Ford has thrown its hat into the autonomous driving ring, announcing its Ford Smart Mobility plan at CES 2015, and promising a driverless car wearing the blue oval. An entirely-autonomous Ford Fusion Hybrid is already on the road in testing, technology chief Raj Nair said during the company’s keynote, building on existing parking aids found in production cars. However, Ford president and CEO Mark Fields also poured cold water on the autonomous projects his rivals have announced in recent weeks, downplaying them as more about marketing than anything actually relevant to drivers today.
“Our priority is not in making marketing claims or being in a race for the first autonomous car on the road,” Fields argued. “Our priority is in making the first Ford autonomous vehicle accessible to the masses and truly enhancing customers’ lives.”
Although Fields stopped short of calling out any of his competitors by name, it’s not hard to guess some of the identities involved. Mercedes-Benz, for instance, held a flashy launch keynote earlier this week for its F 015 “Luxury in Motion” concept, a vast and futuristic sedan that’s more accurately a self-piloting lounge on wheels.
While eye-catching, the Mercedes F 015 will never actually reach dealership forecourts, though the German marque has promised some of the autonomous features it includes will make their way into production models.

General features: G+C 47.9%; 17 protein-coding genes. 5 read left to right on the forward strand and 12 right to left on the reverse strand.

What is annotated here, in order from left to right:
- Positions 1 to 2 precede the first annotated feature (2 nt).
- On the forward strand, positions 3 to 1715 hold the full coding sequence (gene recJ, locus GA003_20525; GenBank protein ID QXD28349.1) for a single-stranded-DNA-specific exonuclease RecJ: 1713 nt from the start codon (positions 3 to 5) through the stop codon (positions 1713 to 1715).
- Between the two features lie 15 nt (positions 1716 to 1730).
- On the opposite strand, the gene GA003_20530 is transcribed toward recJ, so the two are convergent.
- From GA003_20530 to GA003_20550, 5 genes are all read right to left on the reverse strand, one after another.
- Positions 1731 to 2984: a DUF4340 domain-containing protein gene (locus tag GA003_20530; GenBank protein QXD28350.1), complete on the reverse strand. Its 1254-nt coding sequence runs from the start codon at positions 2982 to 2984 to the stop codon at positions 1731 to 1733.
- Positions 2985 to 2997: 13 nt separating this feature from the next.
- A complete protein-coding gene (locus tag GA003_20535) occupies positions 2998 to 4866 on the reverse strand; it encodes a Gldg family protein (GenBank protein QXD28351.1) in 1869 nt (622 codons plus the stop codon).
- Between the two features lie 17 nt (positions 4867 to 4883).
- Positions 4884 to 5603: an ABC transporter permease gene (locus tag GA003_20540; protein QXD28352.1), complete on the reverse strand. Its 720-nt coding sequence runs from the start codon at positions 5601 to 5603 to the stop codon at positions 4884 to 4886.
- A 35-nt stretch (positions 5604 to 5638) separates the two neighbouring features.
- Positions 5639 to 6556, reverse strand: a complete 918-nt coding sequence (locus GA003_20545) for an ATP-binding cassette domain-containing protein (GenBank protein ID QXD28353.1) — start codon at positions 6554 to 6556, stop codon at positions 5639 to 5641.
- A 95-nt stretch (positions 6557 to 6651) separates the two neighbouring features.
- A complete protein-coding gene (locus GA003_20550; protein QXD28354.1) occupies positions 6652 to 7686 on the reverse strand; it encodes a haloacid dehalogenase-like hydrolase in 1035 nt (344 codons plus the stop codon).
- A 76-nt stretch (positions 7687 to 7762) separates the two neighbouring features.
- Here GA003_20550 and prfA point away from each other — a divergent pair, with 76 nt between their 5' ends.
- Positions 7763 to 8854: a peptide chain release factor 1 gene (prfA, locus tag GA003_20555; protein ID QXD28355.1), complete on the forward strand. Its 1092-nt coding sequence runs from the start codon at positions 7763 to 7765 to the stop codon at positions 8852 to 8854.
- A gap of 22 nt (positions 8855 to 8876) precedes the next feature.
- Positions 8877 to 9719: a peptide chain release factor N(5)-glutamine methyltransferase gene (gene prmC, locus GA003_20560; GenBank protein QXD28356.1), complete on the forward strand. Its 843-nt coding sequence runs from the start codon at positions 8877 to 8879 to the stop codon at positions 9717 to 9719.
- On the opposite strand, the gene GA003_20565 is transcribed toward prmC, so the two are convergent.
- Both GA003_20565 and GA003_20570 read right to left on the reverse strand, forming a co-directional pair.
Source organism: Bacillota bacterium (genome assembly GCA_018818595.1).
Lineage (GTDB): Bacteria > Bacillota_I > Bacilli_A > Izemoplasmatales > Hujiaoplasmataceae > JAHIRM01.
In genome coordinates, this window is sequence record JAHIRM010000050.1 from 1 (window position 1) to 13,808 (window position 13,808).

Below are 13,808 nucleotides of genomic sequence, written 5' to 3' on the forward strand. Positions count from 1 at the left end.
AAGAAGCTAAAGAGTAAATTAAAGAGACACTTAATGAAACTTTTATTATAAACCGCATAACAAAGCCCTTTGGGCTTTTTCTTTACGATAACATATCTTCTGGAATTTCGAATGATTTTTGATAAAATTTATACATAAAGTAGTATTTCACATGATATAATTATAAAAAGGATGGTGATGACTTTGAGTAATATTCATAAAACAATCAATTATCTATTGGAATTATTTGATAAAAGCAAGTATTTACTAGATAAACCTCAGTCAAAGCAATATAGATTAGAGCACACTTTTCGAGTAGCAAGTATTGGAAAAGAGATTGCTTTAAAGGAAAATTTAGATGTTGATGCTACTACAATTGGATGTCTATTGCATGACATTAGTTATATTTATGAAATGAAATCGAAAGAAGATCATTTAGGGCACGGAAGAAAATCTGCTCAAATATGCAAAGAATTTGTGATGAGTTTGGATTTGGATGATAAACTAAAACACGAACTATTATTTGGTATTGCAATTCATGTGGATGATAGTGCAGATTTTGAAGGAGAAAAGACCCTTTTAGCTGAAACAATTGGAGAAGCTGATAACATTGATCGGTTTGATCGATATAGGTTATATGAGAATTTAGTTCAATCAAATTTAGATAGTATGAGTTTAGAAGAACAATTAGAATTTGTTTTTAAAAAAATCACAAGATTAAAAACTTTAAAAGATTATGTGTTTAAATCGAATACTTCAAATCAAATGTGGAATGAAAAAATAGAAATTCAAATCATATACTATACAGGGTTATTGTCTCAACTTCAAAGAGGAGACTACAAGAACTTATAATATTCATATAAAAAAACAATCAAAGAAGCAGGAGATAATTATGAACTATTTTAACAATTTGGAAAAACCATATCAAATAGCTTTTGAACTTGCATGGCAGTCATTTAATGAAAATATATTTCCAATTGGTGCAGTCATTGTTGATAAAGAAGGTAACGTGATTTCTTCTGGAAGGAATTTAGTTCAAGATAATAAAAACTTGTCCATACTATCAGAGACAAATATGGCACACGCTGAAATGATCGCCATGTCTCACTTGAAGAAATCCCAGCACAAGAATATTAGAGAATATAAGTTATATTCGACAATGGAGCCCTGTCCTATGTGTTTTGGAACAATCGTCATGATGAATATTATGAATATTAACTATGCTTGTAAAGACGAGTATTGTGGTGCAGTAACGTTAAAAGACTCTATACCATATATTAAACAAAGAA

Ford’s approach, CTO Nair said, is more pragmatic. The company has cars that can steer themselves into parallel and perpendicular parking spaces, he pointed out, describing the technology as “semi-autonomous”, along with adaptive cruise control and smart braking that can follow traffic flow.
In fact, the prototype Fusion Hybrid research vehicle takes those same features as its base. Four LIDAR laser rangefinders have been bolted on, too, so that the car can build a real-time 3D map of the environment around it, fellow drivers, pedestrians, and all.
“There will be a Ford autonomous vehicle in the future,” Nair concluded, “and we take putting one on the road very seriously.”
Other aspects of the Smart Mobility plan likely to reach the market more quickly include SYNC 3, its new QNX-powered infotainment system, and 25 new “global mobility experiments” – eight in North America, nine in Europe and Africa, seven in Asia and one in South America – intended to explore car-to-car communications, changing perceptions of cars, smart cities, and more.
Ford has four primary areas it intends to focus on, including rising population growth, the increasing middle class, concerns around air quality and public health, and the evolution of customer attitudes and priorities.